Biggest Scottish councils have to make £150m in savings
Some of Scotland's biggest councils will have to save at least £150m between them next year, according to figures collated by BBC Scotland.
But many have warned this is a drop in the ocean compared to how much they will need to save in the future.
Councils are currently working out what cuts in spending to make next year to balance their books.
Most will reach their final decisions in February.
One of the biggest budget consultations is in Highland, which faces distinctive challenges.
The council covers a land mass the size of Belgium but the area is also sparsely populated.
The Highland Council is currently considering £15m worth of cuts and savings - but said it would need to reduce its spending by nearly £50m more by 2018-19.
It has asked the public how they feel about several options, including cutting the amount of time some primary school children spend with a teacher as well as reductions in the amount spent on roads, public toilets and bin collections.
Up to 1,000 staff may be made redundant across the region in the next few years.
Scotland's largest council - Glasgow - is looking at £28m of savings next year with more to follow, while Edinburgh's total for next year comes to £22m.
West Lothian said it would need to save £11m next year and £30m over the next few years.
Leader of West Lothian Council, John McGinty, said: "West Lothian Council is projecting a budget gap of £30.4m over the next three years. In 2015/16 alone the council faces a gap of almost £11m.
"The magnitude of the challenge faced in delivering essential services whilst financial resources are limited, means that the council has had to adopt an approach that allows the council to focus on the years ahead and meet its legal duty to balance the budget every year."
Although most councils have cut their staff number gradually in recent years, and anticipate having fewer employees in the future, compulsory redundancies have so far been few and far between.
The overall majority of jobs have gone as people have left naturally, retired or taken voluntary redundancy deals.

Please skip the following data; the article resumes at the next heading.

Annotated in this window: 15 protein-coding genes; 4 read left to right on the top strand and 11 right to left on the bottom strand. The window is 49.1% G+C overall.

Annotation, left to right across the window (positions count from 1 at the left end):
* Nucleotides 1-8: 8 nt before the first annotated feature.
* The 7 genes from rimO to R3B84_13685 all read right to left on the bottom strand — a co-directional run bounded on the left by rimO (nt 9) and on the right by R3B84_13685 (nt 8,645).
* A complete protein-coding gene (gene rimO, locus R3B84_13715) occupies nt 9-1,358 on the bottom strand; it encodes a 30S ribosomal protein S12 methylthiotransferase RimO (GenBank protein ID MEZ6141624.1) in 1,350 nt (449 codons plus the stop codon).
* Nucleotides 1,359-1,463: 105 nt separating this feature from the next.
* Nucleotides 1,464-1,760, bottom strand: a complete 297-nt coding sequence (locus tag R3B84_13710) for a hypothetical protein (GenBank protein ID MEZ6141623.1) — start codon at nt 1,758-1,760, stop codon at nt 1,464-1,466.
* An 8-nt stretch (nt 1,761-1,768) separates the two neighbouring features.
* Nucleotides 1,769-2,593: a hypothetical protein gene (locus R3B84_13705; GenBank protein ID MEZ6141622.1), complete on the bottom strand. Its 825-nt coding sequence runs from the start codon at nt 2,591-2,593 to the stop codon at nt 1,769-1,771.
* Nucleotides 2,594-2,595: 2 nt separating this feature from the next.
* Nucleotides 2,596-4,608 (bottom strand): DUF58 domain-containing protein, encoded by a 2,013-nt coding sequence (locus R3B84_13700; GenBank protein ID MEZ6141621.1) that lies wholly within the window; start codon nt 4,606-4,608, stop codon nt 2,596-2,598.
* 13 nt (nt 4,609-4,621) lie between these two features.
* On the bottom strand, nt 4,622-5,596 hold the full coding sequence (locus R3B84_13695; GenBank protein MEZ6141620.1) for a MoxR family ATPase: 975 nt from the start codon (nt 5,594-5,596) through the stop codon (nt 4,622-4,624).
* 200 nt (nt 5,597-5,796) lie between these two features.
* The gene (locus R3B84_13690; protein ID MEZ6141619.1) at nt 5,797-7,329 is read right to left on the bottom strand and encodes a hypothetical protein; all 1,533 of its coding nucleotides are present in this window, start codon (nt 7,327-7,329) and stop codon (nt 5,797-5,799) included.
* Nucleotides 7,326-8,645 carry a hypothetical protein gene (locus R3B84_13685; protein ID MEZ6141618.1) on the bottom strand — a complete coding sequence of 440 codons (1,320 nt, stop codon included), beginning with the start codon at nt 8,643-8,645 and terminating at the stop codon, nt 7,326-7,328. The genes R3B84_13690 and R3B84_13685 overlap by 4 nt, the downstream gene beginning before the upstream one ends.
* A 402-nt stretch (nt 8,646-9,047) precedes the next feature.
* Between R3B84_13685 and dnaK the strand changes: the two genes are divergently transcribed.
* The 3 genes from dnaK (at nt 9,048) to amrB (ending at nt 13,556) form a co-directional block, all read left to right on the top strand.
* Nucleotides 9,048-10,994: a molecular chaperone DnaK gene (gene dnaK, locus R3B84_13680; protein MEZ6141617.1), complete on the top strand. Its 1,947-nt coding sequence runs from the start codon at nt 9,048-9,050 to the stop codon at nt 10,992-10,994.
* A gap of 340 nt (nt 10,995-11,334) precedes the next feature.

Scottish councils get about 80p of every pound they spend, from the Scottish government.
Most of the rest is from the council tax. It has not increased since 2007 and the terms of the local government funding deal make it all but impossible to put the tax up.
Only a small proportion of council cash comes from charges for using services or bus lane fines.
The total amount being given to Scottish councils by the government is actually due to rise next year from £10.6bn to £10.8bn.
But councils - which are under a legal duty to balance their budgets - need to factor in inflation and the rising demand for some services before they can work out how much they have to spend in practice.
A commission established by local government body Cosla on strengthening local democracy recently argued councils should be responsible for raising a far greater proportion of their budgets.
Research for the commission also suggested many people would be prepared to pay more council tax as long as they could see the benefits.
The vice convener of Highland Council, Maxine Smith of the SNP, said she believed the Scottish government was doing the best it could for councils in a tough environment and blamed Westminster for the cuts.
Some of the government's critics claimed the council tax freeze increasingly amounts to a "middle class benefit" as it helps better off people who might pay more in council tax but make relatively little use of council services - while, critics argue, those who rely most on the services are saving relatively small amounts but being affected by the cuts.
The Scottish government argues the freeze is a real benefit to people on lower incomes whose incomes have been hit.
The UK government has argued that cutting spending to help reduce the UK budget deficit is vital.